With the 2009 Batman: Arkham Asylum, Rocksteady Studios created a new benchmark for superhero and comic book adaptation games, and went on to set an example for action/open world character experiences. And then, in 2011, Batman: Arkham City hit the scene and proved that Rocksteady’s star was on the rise, and in the eyes of Batman fans, they could do no wrong. It was needless to say anticipation from Knight was sky rocketing high, with a fear of the makers faltering on the final front. So is the game the pinnacle of the franchise?
Batman’s come a long way since the days of Arkham Asylum. He’s got a lot more firepower now. The suit he wears in Arkham Knight makes him look like some kind of mechanised warrior.
But Scarecrow has grown up, too. He also has a new arsenal at the his disposal. Gotham City is now filled with tanks and buzzing drones that monitor the skies. The game is loaded with villains, actually, including the one that gives the game its name-Arkham Knight himself. His identity is the game’s greatest mystery. There are some tense story beats and moving events, but you have two primary goals-to stop Scarecrow’s evil toxin plot and to confront and unmask the Arkham Knight. It is the introduction of Batmobile that’s making news and for the most part, having the Batmobile on call enlarges the action.Throwing in some awesome action movie chase sequences and giving a great, fast method of getting from point A to B. However, it’s in the latter stages that you feel it is getting monotonous. You’re frequently forced to take part in vehicular battles against remotely manned drones.In spite of the upgrades, the Batmobile earns over time-EMP blasts, the ability to hack enemy drones, and so forth-the Batmobile battles never become more interesting as they seem to go on forever. Despite the introduction of Batmobile, the free-flowing combat system returns with a few new tricks, while zip-lining and gliding show some upgrades as well. You’ll also be at the mercy of upgrade points to improve these disciplines within the WayneTech menu system. Arkham Knight introduces a new way to take out a gang of enemies with the fear system, which becomes available after a successful silent takedown is performed. Fear takedowns let you chain together attacks in gorgeous slow-motion fashion, allowing Batman to neutralise the opposition before they have time to react. The game’s genius lies in the missions and sub missions, which feel like a part of the overall game rather than being a blip on the map that need to be cleared just for the sake of it. The three main stories are team-ups with Catwoman, Nightwing and Robin, in addition to the main game’s narrative.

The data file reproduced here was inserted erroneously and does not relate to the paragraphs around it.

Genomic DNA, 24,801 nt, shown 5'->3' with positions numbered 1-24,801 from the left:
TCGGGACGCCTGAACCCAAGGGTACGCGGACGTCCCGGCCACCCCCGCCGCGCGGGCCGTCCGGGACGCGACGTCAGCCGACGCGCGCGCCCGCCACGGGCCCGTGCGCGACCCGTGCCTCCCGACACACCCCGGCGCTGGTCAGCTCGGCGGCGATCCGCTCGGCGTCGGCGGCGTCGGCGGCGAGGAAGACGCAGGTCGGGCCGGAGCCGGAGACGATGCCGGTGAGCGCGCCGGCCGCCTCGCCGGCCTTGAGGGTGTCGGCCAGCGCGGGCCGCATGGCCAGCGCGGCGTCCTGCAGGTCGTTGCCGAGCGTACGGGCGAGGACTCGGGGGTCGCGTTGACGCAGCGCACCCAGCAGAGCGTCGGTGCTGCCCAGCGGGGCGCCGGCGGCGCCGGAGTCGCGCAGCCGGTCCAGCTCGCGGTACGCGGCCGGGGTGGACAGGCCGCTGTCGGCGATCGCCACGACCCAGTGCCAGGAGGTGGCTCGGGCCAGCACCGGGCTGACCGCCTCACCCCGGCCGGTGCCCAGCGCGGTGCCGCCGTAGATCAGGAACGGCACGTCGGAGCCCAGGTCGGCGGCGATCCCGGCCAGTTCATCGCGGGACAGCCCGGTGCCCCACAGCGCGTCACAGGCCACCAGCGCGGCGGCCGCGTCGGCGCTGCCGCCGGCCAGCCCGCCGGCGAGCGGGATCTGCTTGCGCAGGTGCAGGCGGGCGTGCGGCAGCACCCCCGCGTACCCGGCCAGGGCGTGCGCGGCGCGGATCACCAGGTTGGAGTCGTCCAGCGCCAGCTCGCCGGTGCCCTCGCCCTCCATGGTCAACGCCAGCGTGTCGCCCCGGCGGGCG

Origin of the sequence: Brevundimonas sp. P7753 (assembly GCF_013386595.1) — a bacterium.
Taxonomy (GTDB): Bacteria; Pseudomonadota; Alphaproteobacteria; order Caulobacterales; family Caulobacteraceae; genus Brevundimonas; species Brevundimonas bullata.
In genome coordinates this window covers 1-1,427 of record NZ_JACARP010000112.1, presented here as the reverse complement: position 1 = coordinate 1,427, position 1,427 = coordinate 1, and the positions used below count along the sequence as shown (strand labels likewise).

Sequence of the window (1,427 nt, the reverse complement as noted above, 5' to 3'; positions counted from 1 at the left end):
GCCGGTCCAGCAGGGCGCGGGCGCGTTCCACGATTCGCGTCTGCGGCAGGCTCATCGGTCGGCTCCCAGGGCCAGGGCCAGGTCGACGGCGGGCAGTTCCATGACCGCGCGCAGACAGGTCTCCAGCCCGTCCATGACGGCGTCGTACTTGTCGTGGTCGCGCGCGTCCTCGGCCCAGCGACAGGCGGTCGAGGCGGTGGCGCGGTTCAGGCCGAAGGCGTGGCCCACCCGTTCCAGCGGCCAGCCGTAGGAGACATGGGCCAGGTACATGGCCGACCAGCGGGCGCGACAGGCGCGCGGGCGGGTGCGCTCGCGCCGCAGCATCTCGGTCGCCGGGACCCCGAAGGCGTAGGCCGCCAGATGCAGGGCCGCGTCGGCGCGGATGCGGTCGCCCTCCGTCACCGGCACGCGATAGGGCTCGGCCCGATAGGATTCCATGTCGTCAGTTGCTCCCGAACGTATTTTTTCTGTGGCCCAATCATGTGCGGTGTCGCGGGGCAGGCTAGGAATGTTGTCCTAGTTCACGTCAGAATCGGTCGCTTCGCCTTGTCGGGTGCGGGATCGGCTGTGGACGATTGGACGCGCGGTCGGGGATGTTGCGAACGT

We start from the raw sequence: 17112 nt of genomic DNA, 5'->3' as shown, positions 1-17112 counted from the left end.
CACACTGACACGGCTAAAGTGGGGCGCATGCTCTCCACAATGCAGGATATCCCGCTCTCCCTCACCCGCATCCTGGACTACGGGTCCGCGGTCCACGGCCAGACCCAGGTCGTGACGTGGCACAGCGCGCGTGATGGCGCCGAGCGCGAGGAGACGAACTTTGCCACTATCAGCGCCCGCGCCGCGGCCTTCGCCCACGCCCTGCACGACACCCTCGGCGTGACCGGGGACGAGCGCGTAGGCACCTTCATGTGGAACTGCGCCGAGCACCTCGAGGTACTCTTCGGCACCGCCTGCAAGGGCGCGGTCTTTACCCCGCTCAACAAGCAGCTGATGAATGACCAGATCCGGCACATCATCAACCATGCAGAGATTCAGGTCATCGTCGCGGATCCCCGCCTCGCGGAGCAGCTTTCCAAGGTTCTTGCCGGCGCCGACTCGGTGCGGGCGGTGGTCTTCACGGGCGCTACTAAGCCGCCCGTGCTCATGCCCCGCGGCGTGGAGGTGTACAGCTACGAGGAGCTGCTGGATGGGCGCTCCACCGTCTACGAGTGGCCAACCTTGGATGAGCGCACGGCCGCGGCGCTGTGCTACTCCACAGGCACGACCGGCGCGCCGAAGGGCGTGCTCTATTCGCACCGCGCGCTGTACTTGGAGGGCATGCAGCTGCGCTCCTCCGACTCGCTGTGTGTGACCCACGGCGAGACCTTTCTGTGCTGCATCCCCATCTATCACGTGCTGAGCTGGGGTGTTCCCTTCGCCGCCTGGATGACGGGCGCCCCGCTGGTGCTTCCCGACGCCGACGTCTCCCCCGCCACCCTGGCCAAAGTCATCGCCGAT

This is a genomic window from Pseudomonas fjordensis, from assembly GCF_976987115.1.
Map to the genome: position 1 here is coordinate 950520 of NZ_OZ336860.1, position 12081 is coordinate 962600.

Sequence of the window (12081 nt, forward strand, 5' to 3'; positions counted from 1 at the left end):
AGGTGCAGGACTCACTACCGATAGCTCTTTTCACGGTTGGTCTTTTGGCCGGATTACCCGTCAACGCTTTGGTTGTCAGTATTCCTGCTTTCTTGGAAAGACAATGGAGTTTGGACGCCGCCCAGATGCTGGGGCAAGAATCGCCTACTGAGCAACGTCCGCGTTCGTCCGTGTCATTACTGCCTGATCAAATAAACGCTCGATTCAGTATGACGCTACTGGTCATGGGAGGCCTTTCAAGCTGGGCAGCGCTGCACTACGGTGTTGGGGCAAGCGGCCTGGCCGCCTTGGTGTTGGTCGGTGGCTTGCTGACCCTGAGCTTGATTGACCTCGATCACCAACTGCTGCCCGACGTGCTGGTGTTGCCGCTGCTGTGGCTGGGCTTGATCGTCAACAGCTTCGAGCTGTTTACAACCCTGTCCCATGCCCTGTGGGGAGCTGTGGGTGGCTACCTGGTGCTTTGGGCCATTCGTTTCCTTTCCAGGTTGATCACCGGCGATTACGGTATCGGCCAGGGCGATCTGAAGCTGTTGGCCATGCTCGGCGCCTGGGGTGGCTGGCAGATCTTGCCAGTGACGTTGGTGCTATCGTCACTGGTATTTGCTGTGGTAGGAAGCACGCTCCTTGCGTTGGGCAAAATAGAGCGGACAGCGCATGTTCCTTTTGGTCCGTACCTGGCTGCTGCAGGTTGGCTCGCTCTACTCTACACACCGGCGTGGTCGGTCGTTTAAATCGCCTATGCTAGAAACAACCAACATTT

The visuals on PS3 are astonishing, to say the least. Gotham’s larger-than-life but creepy environment is a sight to behold. You would sometimes want to leave the console and admire your surroundings in this world. Rocksteady has nailed it with the technicalities. Seeing Gotham as a dazzling playground, where neon lights pierce through the rain and mist; it takes a single glimpse to tell you that this is a city in need.
It’s never been more fun to be the Bat, and it’s never been easier to perform his badass set of moves. Despite the pressure and delays, ultimately it rises to the occasion. Its powerful brand of storytelling feels epic, important and will definitely surprise you more often than not. It’s a satisfying end to the best Batman game ever made.